"Yes, there are some circumstances when other interests, such as economic development, teacher shortages and other worthy social causes, can align. But to me, any time a pension fund is used for another purpose, it has to be checked."

Educators and lawmakers agree that putting those checks into Maryland's teacher rehiring program is a better way to deal with abuses than scrapping the law, which is due to expire June 30. Lawmakers are now discussing how to write their intentions directly into the law.

"You can't legislate good behavior, but we are going to look at ways to reform this retire-rehire system that has the best intentions," said Del. Mary-Dulany James, a Harford County Democrat who is co-chairwoman of the General Assembly's pension committee.

The broad support to keep the law that exempts rehired retirees from pension penalties reflects the severity of the teacher shortage that the law is designed to help.

After all, Maryland's state board of education agreed to allow every school system in the state to rehire retired educators because they face the daunting job of filling as many as 11,000 positions each year.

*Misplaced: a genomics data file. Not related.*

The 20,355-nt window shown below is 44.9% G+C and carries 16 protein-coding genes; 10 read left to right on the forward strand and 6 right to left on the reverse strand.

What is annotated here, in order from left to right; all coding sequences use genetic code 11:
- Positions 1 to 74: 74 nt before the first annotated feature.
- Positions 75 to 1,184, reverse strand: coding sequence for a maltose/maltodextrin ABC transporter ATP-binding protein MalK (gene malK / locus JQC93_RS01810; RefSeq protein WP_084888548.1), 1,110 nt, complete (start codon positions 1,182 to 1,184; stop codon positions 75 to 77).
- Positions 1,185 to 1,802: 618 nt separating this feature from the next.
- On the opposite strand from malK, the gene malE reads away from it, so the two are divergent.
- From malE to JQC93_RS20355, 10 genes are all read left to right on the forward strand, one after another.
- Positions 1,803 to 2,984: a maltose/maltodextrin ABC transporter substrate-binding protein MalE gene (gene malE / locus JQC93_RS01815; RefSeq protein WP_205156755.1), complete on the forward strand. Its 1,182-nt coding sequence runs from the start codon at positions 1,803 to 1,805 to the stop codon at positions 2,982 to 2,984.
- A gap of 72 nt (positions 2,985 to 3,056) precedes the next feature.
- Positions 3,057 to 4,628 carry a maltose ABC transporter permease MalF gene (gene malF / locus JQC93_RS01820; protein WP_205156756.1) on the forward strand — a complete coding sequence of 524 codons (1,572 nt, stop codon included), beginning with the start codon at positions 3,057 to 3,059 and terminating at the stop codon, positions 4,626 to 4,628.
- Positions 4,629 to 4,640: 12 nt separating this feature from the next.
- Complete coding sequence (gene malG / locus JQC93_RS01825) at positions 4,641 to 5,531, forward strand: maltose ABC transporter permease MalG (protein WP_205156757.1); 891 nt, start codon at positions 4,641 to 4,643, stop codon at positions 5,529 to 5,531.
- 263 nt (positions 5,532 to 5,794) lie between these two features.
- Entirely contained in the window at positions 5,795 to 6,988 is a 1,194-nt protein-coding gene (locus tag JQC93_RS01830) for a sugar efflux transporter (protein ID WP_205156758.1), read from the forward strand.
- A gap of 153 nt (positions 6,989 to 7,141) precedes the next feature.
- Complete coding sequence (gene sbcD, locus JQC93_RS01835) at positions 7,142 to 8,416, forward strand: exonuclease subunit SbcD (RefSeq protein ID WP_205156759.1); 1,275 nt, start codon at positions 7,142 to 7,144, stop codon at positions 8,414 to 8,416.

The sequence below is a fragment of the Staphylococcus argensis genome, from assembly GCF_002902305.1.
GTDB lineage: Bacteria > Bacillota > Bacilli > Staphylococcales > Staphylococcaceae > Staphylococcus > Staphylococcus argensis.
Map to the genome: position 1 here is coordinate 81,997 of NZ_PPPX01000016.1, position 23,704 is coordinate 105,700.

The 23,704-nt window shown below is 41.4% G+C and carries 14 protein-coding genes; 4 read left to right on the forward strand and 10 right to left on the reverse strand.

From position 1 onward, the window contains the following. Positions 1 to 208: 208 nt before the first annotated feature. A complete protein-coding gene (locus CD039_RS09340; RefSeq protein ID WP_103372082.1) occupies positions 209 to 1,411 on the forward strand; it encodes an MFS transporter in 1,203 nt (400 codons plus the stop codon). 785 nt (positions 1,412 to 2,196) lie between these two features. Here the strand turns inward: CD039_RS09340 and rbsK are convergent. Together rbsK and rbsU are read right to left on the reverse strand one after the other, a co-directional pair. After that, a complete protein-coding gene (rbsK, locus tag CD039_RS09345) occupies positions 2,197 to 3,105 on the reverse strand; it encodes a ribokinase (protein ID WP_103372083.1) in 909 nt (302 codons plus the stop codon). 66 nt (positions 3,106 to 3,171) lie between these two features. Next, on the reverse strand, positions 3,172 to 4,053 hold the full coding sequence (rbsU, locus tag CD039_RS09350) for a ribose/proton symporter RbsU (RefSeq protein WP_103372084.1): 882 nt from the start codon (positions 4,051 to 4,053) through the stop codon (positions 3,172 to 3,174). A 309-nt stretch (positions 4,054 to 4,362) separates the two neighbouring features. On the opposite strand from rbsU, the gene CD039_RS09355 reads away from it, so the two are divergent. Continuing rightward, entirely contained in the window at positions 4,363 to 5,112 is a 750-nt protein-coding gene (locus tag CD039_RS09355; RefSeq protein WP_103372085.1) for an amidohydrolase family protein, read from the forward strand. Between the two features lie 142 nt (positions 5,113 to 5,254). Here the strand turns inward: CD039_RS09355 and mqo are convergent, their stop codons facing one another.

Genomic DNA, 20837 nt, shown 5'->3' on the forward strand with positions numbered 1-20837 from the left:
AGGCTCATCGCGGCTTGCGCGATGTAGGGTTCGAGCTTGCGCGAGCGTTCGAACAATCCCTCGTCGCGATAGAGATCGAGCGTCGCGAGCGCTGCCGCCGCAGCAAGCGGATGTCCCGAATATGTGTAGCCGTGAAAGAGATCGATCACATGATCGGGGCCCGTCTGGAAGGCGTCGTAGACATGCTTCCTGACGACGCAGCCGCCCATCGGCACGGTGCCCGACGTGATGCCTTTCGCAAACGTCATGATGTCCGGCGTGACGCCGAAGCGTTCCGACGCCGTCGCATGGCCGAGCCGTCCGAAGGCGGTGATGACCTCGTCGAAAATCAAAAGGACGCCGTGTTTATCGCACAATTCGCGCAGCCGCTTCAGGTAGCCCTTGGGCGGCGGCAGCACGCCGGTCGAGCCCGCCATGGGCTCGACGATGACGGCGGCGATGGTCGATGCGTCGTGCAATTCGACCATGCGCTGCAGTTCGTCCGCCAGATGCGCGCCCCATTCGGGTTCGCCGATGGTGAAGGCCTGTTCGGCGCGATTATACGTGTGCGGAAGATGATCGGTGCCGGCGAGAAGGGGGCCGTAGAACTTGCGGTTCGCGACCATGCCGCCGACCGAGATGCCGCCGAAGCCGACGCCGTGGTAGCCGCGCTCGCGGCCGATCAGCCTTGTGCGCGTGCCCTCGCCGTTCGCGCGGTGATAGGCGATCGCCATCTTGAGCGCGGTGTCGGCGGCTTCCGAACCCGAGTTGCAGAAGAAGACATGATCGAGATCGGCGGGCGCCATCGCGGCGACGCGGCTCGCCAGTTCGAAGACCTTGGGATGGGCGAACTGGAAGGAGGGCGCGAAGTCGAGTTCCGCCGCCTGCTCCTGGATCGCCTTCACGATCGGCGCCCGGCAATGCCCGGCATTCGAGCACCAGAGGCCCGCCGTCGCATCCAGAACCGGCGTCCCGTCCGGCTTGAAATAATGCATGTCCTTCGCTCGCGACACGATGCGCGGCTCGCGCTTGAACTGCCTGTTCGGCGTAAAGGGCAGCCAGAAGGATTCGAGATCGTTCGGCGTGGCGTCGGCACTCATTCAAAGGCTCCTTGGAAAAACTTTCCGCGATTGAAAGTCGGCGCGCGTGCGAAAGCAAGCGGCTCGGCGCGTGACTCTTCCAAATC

Making the task of finding so many teachers all the more difficult are new federal requirements governing teacher quality. The No Child Left Behind Act demands placement of "highly qualified" teachers in poor-performing schools.

There just aren't enough of those teachers available.

"If all of our senior teachers who could retire did, we would be in a pretty tough situation," said Randall D. Grimsley, the Baltimore County schools' executive director of human resources.

Maryland's retire-rehire program wasn't meant to be a cure-all. It's part of a package of initiatives, including college scholarships for prospective teachers and provisional certification, that the state education department offers to recruit teachers.

Yet, it's considered a necessary part of the package.

"Our districts still have a critical shortage of teachers, and this is just one strategy to try to address that issue," said Lawrence E. Leak, a former assistant state superintendent.

Ultimately, the clamor to save the program illustrates how tough it will be for states such as Maryland to find all the teachers they need without relying on imperfect fixes like rehiring.

"Why would you want to be a teacher today?" asked Jacqueline Ancess, co-director of the National Center for Restructuring Education, Schools and Teaching at Columbia University's Teachers College.

Ancess, a former teacher and administrator in the New York City schools, said there's little incentive for bright, young students to become educators: Teachers aren't respected, must teach to tests and face punishment if students don't perform.

"Look at the facts," Ancess said. "If you can say you'd go to work in this culture - unless you can say yes - why would you expect anybody else to say yes?"